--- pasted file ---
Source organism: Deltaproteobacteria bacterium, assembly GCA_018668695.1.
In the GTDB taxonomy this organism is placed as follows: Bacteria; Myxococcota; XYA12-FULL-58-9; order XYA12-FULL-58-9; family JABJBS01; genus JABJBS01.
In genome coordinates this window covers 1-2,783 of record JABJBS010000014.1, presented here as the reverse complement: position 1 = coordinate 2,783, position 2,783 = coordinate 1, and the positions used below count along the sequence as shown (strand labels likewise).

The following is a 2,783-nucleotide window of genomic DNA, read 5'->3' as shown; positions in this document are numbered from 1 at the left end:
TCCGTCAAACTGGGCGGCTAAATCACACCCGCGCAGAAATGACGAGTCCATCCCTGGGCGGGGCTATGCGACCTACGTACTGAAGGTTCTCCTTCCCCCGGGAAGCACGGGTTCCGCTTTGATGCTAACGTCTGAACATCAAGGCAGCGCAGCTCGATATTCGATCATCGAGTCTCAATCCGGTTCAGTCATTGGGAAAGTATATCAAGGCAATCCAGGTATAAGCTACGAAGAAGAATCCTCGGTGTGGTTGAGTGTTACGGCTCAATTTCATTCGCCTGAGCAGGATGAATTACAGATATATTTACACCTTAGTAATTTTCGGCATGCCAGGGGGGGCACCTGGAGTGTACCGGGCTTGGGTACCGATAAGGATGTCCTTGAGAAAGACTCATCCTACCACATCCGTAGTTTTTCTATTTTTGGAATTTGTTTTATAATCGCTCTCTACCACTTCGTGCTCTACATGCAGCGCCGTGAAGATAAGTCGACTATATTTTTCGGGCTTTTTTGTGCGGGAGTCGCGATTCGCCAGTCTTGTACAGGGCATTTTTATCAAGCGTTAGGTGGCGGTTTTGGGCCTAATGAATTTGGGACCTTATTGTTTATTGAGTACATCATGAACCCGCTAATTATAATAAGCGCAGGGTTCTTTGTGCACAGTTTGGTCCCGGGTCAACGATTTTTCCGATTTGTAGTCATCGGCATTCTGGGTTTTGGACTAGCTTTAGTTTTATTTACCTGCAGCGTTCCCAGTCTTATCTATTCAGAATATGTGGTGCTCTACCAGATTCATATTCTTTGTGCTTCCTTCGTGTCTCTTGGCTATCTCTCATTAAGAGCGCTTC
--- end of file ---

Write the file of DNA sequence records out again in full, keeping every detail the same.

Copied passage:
Source organism: Deltaproteobacteria bacterium, assembly GCA_018668695.1.
In the GTDB taxonomy this organism is placed as follows: Bacteria; Myxococcota; XYA12-FULL-58-9; order XYA12-FULL-58-9; family JABJBS01; genus JABJBS01.
In genome coordinates this window covers 1-2,783 of record JABJBS010000014.1, presented here as the reverse complement: position 1 = coordinate 2,783, position 2,783 = coordinate 1, and the positions used below count along the sequence as shown (strand labels likewise).

The following is a 2,783-nucleotide window of genomic DNA, read 5'->3' as shown; positions in this document are numbered from 1 at the left end:
TCCGTCAAACTGGGCGGCTAAATCACACCCGCGCAGAAATGACGAGTCCATCCCTGGGCGGGGCTATGCGACCTACGTACTGAAGGTTCTCCTTCCCCCGGGAAGCACGGGTTCCGCTTTGATGCTAACGTCTGAACATCAAGGCAGCGCAGCTCGATATTCGATCATCGAGTCTCAATCCGGTTCAGTCATTGGGAAAGTATATCAAGGCAATCCAGGTATAAGCTACGAAGAAGAATCCTCGGTGTGGTTGAGTGTTACGGCTCAATTTCATTCGCCTGAGCAGGATGAATTACAGATATATTTACACCTTAGTAATTTTCGGCATGCCAGGGGGGGCACCTGGAGTGTACCGGGCTTGGGTACCGATAAGGATGTCCTTGAGAAAGACTCATCCTACCACATCCGTAGTTTTTCTATTTTTGGAATTTGTTTTATAATCGCTCTCTACCACTTCGTGCTCTACATGCAGCGCCGTGAAGATAAGTCGACTATATTTTTCGGGCTTTTTTGTGCGGGAGTCGCGATTCGCCAGTCTTGTACAGGGCATTTTTATCAAGCGTTAGGTGGCGGTTTTGGGCCTAATGAATTTGGGACCTTATTGTTTATTGAGTACATCATGAACCCGCTAATTATAATAAGCGCAGGGTTCTTTGTGCACAGTTTGGTCCCGGGTCAACGATTTTTCCGATTTGTAGTCATCGGCATTCTGGGTTTTGGACTAGCTTTAGTTTTATTTACCTGCAGCGTTCCCAGTCTTATCTATTCAGAATATGTGGTGCTCTACCAGATTCATATTCTTTGTGCTTCCTTCGTGTCTCTTGGCTATCTCTCATTAAGAGCGCTTC